April 2010

Not taxed enough - a challenge to my friends!

April 15 is coming up, which is the deadline for income tax forms here in the U.S. Shelly's already finished ours and sent them in (thanks to J.K. Lasser's online service!) so we should be getting big refunds any day now... and that made me wonder a bit. With all our exemptions and deductions, our federal income tax rate ends up being roughly 3% of total income. Social security and medicare taxes are more than double that - about 6.5%, and I believe my employer pays another 6.5% on top of that so quadruple federal income tax if you count both. We also paid around 5% (not quite double the federal tax) in NY State income taxes, and over 5% in local property taxes. Not to mention that state and local government gets 8.625% of every dollar we spend on taxable items here, plus whatever other taxes and fees apply.

Fossil carbon is the real problem

It looks like the US Senate plans to work on a new energy bill starting Earth Day (April 22). There's been a steady stream of updates from the likes of Climate Progress and Grist. The goal as usual is to produce something bipartisan - which means a lot of compromising on support for things like oil drilling and nuclear power and carbon capture and sequestration technology (CCS - aka "clean coal"). And the resulting bill will surely be thousands of pages that will be easy to attack for unfairness of some form or other.

Gadding with Ghouls: adventures with Christopher W. Monckton

Since becoming a Viscount in June 2006, Christopher Monckton seems to have transformed into a climate crusader, with "Lord Monckton" heralded by conservative politicians and demagogues from Canada to Australia, even recently by the Tea Party here in the US. His first official foray seems to have been this November 2006 article in the UK Daily Telegraph, full of his characteristic pseudo-science, quickly shown to be wrong in almost every respect. July 2008 saw his "Physics and Society" article, again full of nonsense, prompting myself among many others to put some effort into showing the many things he had gotten wrong. I also responded with a shorter and more formal article to the newsletter, copying Monckton as a courtesy, a kindness which he and his associates promptly abused.

In general, Monckton's pronouncements on climate have been so ridiculous that no climate scientist or other prominent member of the climate community has wanted to even appear with him to lend him any credibility. However, this past February Tim Lambert of the Deltoid blog finally agreed to a debate - note Lambert is a computer scientist whose interest in climate is personal, not associated with his work. The resulting discussion was quite respectful - the full debate is viewable here on YouTube - and despite the Monckton-friendly audience and moderator showed Monckton exactly for the pompous clown he has become.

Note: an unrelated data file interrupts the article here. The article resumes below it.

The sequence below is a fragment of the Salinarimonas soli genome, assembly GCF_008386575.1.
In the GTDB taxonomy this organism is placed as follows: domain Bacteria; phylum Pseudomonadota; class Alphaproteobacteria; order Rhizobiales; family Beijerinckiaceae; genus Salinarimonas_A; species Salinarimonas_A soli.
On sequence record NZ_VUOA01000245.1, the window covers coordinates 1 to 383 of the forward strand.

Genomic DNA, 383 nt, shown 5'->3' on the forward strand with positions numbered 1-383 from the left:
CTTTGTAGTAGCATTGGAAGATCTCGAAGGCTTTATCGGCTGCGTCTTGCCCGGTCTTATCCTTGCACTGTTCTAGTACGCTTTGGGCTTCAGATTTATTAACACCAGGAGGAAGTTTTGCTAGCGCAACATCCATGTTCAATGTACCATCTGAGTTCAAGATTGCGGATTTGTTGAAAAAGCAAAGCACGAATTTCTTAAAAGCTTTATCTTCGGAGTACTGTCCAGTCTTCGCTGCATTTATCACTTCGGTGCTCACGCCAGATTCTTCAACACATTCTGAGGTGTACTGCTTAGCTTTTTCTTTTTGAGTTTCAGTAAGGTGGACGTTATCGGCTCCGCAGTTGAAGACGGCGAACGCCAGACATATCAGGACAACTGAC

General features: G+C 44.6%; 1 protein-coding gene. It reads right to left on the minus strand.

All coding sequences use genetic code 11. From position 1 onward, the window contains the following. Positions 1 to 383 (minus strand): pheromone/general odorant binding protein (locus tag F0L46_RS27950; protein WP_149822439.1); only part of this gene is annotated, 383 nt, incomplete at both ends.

Now Peter Sinclair (greenman3610) has put together two brilliant video debunkings of Monckton's fantasies on YouTube, the second featuring Lambert and a great set of quotes from Margaret Thatcher, who Monckton proudly claims to have worked for in the 1980s:

Is Richard S. Lindzen deliberately lying, or just deluded?

Dr Richard Lindzen is a respected member of the faculty of the Massachusetts Institute of Technology in the Department of Earth, Atmospheric and Planetary Sciences. He has led a distinguished career since the 1960's, publishing hundreds of peer-reviewed articles studying and modeling Earth's atmosphere, receiving numerous awards and being selected for membership in the prestigious National Academy of Sciences. As a professor of meteorology and particularly with the studies of radiative and dynamical atmospheric processes that he has conducted, he certainly qualifies as an eminent climate scientist. He is also well-known as being skeptical about climate "alarmism", arguing that feedback effects are much smaller than most other scientists have assessed. At #136 on Jim Prall's list of most cited authors on climate change he is the third-highest-rated of the "skeptics" (after Roger Pielke Sr. and Freeman Dyson).

All of that is fine. While 97% of climate scientists agree that humans are responsible for significant climate change, there are still those 3% who disagree. [UPDATE The exact survey wording on the question was "Has human activity been a significant factor in changing mean global temperatures" - which is a slightly different emphasis than my paraphrase (but is it "significant"?), and I apologize for any confusion caused]. Their arguments to the extent they are logical and have any scientific merit should be heard. Lindzen continues to publish in scientific journals, and while some of his recent papers have been greatly flawed, at least he's continuing to actively try to put forth his position in a logical and scientific manner.

But he also has other ambitions. Lindzen's current publication list includes two 2006 Wall Street Journal opinion pieces - "Climate of Fear" from April 2006, and "There is no ‘consensus’ on global warming" from June of that year. This past December Lindzen returned to the Wall Street Journal with The Climate Science Isn't Settled, and now celebrating Earth Day, April 22, 2010 we find Climate Science in Denial (subscription required). Both of these opinion pieces are filled with egregious misrepresentations of the facts, statements I find shocking coming from such a respected scientist. From his latest piece one can only conclude that either Lindzen has descended into the epistemic closure of paranoia and conspiracy theories that has become far too prevalent among some Americans lately or, worse, that he is consciously participating in the malicious disinformation campaign on climate that has recently been extensively documented by Greenpeace and elsewhere.

Either way, given that Penn State was forced to investigate complaints about Michael Mann's scientific work, continued congressional attacks on climate scientists, and the several investigations in England over the University of East Anglia's Climate Research Unit, I want to know when MIT will initiate an investigation of Richard Lindzen's recent output, and whether he is, inadvertently or deliberately, dragging the good name of that institution through the mud.